The opening lines of this review of Alice’s Adventures in Wonderland remind us that Lewis Carroll was virtually unknown before his bestselling novel was published. In contrast its illustrator, John Tenniel, was a household name due to his work for comic magazine Punch. The lines read, ‘Forty-two illustrations by Tenniel! Why there needs nothing else to sell this book, one would think’.
Wholly positive, the review describes the novel as an ‘exquisitely wild, fantastic, impossible, yet most natural history’. The review goes on to praise Tenniel’s illustrations, particularly noting how memorable they are, thus anticipating their enduring popularity. Indeed, the reviewer captures the reason why it is impossible to separate the illustrations from the text, writing that Tenniel ‘has entered equally into the fun and graceful sentiment of his author’ [editor’s emphasis].In the last paragraph, the reviewer hints that Alice is not ‘knowledge in disguise’, i.e. a children’s book with a strong moral or educational message. Aunt Judy’s Magazine, on the other hand, was a monthly magazine for children whose aim was to simultaneously instruct and entertain.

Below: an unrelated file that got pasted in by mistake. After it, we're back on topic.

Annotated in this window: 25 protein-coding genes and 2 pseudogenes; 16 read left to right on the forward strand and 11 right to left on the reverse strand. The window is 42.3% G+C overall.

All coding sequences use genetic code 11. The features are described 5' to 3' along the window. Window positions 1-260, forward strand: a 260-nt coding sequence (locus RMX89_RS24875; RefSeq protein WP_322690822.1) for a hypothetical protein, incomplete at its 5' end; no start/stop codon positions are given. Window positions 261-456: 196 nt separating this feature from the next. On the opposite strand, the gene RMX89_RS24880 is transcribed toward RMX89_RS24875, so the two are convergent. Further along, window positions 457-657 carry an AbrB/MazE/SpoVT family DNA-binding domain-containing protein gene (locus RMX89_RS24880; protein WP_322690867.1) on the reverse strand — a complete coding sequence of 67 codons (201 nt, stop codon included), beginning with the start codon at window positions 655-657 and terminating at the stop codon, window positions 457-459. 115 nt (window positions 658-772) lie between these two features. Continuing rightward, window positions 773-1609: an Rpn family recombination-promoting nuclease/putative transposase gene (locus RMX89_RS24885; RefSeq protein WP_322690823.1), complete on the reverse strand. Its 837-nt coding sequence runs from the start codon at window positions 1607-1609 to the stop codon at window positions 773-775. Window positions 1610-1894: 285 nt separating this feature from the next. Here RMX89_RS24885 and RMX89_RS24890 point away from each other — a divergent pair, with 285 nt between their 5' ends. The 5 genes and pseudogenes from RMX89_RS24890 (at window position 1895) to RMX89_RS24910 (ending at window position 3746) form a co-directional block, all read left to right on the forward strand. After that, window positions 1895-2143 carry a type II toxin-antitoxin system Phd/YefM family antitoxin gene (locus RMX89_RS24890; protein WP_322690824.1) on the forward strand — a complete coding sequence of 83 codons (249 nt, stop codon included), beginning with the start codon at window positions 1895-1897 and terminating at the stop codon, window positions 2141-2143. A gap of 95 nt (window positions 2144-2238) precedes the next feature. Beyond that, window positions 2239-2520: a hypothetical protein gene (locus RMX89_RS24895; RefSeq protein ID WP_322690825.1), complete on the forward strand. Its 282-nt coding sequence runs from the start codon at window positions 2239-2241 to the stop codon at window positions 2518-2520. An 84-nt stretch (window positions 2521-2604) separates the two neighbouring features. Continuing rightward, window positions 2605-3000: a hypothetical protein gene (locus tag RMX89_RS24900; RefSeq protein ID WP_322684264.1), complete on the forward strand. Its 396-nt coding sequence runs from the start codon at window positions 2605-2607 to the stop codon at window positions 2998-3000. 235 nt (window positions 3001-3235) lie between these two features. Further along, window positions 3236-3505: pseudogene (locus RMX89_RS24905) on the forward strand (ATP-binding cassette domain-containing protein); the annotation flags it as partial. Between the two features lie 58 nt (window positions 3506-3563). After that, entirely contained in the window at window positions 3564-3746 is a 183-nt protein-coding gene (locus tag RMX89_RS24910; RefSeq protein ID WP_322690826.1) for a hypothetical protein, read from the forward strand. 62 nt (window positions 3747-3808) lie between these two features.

- Full title:
- 'Reviews: Alice's Adventures in Wonderland. By Lewis Carroll: with Forty-two Illustrations by John Tenniel' from Aunt Judy's Magazine
- 1 June 1866 , London
- Aunt Judy's Magazine
- Held by:
- British Library
- Usage terms:
- Public Domain
- Article by:
- Kimberley Reynolds
- The novel 1832 - 1880, Childhood and children's literature
Professor Kimberley Reynolds explores how Lewis Carroll transformed logic, literary traditions and ideas about childhood into the superbly inventive and irreverent Alice's Adventures in Wonderland.